NOTE: Due to COVID-19, The Beer Snob is not currently offering food, only takeout beer.
The Future Looks Bright For The Beer Snob.. And Jamestown
Right now, things look a little different at The Beer Snob. Unfortunately, due to COVID-19 concerns and ‘large gathering’ closures, all food sales are suspended. As of the writing of this article, The Beer Snob is focused on takeout beer sales (cans, crowlers, growlers).
“Overnight we had to change our business model.” Marty told us. “It’s going to be tough, but we’ll get through it.”
Unfortunately, takeout is the new norm for restaurants, breweries and craft beer bars all over the country. Though they may be confined as to HOW they can sell beer, Marty certainly isn’t allowing anyone to define WHAT kind of beers he sells. If anything, you can say Marty, like a true entrepreneur, has used this time to doubledown on his beer offerings.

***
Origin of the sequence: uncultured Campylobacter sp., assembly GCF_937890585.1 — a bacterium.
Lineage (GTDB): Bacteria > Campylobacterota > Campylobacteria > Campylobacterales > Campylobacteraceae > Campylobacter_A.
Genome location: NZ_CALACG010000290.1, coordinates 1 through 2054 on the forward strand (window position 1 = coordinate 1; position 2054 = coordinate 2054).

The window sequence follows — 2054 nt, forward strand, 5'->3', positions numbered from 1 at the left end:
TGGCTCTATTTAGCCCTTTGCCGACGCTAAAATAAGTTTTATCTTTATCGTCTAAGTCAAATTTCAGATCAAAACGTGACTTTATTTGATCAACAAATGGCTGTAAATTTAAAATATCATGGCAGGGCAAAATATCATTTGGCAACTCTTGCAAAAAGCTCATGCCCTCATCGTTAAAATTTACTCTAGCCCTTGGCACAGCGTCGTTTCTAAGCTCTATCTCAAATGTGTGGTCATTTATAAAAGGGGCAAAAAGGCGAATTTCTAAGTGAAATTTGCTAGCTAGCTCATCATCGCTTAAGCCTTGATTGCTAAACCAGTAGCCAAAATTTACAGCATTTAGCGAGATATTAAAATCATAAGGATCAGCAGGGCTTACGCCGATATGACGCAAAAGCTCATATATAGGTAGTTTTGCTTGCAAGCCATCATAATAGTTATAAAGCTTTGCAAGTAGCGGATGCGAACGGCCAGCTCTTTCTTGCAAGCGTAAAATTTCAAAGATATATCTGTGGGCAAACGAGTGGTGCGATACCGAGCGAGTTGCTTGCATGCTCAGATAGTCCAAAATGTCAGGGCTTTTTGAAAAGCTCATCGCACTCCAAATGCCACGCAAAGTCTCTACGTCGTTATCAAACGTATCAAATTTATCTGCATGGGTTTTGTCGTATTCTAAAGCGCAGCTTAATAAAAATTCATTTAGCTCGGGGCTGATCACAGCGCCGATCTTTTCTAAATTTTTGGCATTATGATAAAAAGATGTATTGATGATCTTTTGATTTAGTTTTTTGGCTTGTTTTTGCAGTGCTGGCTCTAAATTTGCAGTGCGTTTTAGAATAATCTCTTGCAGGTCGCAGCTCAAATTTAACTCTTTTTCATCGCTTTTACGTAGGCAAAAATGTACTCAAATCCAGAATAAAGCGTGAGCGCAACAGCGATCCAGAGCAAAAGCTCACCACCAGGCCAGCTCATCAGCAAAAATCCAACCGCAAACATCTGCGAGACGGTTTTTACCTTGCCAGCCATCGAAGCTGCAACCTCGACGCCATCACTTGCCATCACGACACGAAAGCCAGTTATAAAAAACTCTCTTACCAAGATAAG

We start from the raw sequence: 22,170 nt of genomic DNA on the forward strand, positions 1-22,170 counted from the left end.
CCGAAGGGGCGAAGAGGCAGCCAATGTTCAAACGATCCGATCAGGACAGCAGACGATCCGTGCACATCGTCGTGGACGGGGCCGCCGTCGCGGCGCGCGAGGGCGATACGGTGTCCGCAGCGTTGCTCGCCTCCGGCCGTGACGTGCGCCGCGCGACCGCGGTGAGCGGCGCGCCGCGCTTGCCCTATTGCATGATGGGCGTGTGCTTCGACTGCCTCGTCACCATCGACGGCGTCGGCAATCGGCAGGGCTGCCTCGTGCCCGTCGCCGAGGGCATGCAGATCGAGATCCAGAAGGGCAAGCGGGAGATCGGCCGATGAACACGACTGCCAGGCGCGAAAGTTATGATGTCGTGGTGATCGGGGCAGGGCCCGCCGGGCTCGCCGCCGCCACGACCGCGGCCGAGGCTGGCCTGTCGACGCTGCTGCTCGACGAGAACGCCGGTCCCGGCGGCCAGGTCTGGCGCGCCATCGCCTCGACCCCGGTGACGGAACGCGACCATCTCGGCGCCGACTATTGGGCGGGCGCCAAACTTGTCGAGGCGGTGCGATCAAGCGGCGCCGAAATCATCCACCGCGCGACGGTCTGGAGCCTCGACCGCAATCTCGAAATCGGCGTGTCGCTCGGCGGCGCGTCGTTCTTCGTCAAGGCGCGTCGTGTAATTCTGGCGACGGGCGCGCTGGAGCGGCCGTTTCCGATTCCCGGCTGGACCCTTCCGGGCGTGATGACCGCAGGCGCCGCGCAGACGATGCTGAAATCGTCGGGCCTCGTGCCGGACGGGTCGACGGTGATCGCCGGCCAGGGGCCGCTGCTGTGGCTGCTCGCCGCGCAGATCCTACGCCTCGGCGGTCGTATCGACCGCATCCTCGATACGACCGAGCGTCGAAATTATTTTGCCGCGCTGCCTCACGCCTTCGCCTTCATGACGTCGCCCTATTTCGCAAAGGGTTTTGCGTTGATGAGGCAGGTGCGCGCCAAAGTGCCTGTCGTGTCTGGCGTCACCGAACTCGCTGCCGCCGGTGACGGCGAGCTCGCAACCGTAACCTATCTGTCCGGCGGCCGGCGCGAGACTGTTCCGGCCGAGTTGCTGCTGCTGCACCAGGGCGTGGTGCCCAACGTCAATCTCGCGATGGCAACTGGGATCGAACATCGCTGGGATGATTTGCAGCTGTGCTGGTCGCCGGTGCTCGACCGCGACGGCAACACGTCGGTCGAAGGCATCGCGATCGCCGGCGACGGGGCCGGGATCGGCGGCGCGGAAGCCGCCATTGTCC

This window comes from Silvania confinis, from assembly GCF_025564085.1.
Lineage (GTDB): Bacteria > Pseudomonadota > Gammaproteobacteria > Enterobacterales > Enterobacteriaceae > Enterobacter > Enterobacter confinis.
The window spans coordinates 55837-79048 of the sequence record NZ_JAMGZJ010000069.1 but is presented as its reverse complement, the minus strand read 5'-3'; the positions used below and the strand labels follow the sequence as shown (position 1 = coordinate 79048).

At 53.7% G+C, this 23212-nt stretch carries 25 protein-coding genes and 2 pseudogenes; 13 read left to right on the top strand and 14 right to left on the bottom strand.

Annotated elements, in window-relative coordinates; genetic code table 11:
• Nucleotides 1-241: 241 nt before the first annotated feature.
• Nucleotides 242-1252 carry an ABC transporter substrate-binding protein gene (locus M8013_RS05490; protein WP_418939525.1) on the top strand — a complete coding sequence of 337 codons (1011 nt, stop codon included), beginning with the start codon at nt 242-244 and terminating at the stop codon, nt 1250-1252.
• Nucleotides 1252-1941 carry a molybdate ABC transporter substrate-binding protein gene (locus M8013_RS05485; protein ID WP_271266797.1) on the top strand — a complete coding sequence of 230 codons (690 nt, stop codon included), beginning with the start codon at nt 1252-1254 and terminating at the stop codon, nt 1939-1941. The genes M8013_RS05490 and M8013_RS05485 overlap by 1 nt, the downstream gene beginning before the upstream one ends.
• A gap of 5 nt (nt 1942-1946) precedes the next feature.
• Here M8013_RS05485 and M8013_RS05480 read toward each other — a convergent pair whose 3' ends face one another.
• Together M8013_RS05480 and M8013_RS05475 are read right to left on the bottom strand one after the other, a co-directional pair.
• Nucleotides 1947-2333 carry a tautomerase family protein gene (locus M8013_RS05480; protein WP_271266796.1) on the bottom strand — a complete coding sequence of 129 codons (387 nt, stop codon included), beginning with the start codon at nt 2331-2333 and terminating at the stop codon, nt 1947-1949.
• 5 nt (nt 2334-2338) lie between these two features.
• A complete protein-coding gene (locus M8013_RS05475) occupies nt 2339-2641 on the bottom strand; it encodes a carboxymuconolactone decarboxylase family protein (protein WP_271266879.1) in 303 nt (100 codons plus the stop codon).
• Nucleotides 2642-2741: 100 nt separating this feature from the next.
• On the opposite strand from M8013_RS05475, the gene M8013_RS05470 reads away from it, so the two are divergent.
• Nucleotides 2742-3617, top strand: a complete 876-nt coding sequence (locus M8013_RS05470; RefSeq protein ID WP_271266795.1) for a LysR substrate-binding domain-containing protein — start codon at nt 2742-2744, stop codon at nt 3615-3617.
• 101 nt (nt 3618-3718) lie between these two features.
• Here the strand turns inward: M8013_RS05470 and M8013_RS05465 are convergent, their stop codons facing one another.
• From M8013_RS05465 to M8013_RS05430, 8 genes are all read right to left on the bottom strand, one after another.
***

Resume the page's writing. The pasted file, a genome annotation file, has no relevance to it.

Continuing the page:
In the wake of COVID-19, Marty recently announced a partnership with the highly-sought after Other Half Brewing based in Brooklyn, NY. As a result of this partnership, Marty is able to offer their beers for sales in establishment.
Other new brands added to his tap rotation recently include Equilibirum Brewing and Hudson Valley, both of which are as sought after as Other Half.
When passion and entrepreneurial spirit collide, amazing things can happen. That’s truly evident with Marty Schwab and The Beer Snob. If you haven’t tried the Beer Snob yet, we’d highly recommend it.
We hope to see you there sometime… drinking a pint and eating a taco flight before a Slayer concert.